Friday, December 08, 2006

Free Will and the Immaculate Conception

In a talk I recently gave to catechists for an Advent Mini-Retreat, I made use of a 1995 talk given by Pope Benedict at a Marian Congress. His talk was a reflection on the line in the Nicene Creed, "By the power of the Holy Spirit He was born of the Virgin Mary, and became Man". It's a line we recite every week (as well as Holy Days of Obligation, such as today), but can get lost as we go on 'auto pilot' when reciting things we've committed to memory. This talk is one of 13 essays, homilies, and other stuff found in God is Near Us, published by Ignatius Press about 3 years ago.

In the "meat" of his address, Papa Ratzinger examines 3 passages from Scripture to see how they defend what we say in the Creed: The "annunciation" of God's plan to St. Joseph (found in Matthew 1:18-25), the prologue of John's Gospel (specifically how Jn1:14 "The Word was made flesh", blossoms in Jn 6:51 "The bread which I shall give for the life of the world is my flesh"), and Luke's account of the Annunciation (1:26-38). In that last reflection, he says this:
"Without the freely given assent of Mary, God cannot become man. Certainly, this 'Yes' Mary says is wholly by grace. The dogma of the Immaculate Conception of Mary, whereby she was freed from original sin, has in fact just exactly this as its sole significance: that no human being can set in motion the process of salvation by his own powers alone, but that his 'Yes' is wrapped around and supported within by that divine love which comes first and before all else and that already surrounds man before he is even born. 'All is grace.' Yet grace does not remove freedom; rather, it brings it into being. The entire mystery of redemption is present in this story and is summed up in the figure of the Virgin Mary: 'Behold, I am the handmaid of the Lord; let it be to me according to your word' (Lk 1:38)."

God created each of us with free will. He could've created a 'clone army' who would've followed his orders perfectly and completely, but he didn't. He freely chose to create us in His image and likeness, and in doing so went beyond physical likeness to ontological likeness. He gave us human beings the ability to freely choose.

This gift of free will trickles down into all aspects of our life as Christians, especially in the Sacramental life of the Church: Every reception of a Sacrament requires some level of questioning on the part of the Church and acceptance on the part of receiver (eg - the couple giving their free consent at a marriage, parents being asked if they understand their newfound obligations when they ask to have their child baptized, even the "amen" at Holy Communion is the acceptance of the Church's teaching that the Communion Host about to be consumed is truly the Body of Christ). At every one of those moments we exercise our free will as given to us by God.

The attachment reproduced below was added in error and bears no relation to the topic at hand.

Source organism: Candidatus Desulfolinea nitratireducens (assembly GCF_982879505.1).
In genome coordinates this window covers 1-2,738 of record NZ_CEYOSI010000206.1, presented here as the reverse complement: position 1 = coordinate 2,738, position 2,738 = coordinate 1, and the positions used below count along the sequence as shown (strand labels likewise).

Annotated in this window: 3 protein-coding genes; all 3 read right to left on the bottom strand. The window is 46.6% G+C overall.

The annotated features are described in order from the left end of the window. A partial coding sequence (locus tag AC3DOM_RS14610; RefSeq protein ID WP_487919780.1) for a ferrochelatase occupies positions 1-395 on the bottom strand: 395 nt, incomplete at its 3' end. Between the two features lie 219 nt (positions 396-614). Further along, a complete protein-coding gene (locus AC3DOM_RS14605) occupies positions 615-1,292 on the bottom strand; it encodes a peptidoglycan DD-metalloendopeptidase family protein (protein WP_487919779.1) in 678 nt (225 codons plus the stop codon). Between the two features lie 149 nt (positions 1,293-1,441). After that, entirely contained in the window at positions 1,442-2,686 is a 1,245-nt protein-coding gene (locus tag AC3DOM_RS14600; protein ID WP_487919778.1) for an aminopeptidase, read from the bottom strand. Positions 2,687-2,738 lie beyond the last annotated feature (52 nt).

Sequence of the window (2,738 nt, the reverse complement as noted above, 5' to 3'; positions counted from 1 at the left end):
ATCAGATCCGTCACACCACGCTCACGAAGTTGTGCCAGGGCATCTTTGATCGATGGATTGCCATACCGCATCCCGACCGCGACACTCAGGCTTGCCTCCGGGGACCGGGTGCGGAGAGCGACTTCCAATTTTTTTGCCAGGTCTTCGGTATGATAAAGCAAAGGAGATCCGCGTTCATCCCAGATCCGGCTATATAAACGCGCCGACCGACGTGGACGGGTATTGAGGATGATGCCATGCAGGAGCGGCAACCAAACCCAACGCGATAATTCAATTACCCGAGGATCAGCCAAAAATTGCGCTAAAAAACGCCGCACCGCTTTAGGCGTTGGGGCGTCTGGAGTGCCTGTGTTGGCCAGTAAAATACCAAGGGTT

And things would have been all 'hunky-dorey', had not Original Sin entered the picture. Because of it, things like greed, pride, lust (and a bunch of other nastys) are now a part of our human nature. Mother Teresa takes her gift of free will and does tremendous good, while Adolf Hitler takes his free will and does tremendous evil. So rather than the perfectly-obeying clone army which certainly would have been easier for Him to manage, God has a bunch of "Mini Mes" on his hands: still in "His image and likeness", but seemingly always out to "get Him"! Put yourself into that dilemma: You like freshly squeezed orange juice so you go out and buy a juice machine, but when you get it home you find out the machine can't make orange juice. What would you do? You'd start all over and get a new machine, right? The amazing thing is that, even though salvation history is full of times when God said to do one thing and his people did another, He never created a "Humanity 2.0", without the burden of free will which we seemed to have such a problem with. Our Lady, born without the stain of Original Sin, could see things with a sharper perspective than we who were born with it. What it means is that Mary's big 'Yes' was given with an understanding of the past, present, and future that we have to continually struggle to achieve when we give our little "yesses" to God. Every day (several times a day, in fact) we have to reassert that "yes" to God, because (as many of us know so well), our "yes" in one moment can become a "no" in an embarrassingly, painfully short amount of time. Thank God, though, that he never gives up; never stops asking for our "yes". More than that, thank God that He goes so far as to tip the scales in our favor by giving us the advantage of Confession and the Eucharist, so that we can have at our disposal (albeit temporarily) what Mary had going for her (the Eucharist allows us to have Christ dwell within us and Confession removes sin and restores us to communion with God).

Think of THAT next time that line in the Creed comes around!

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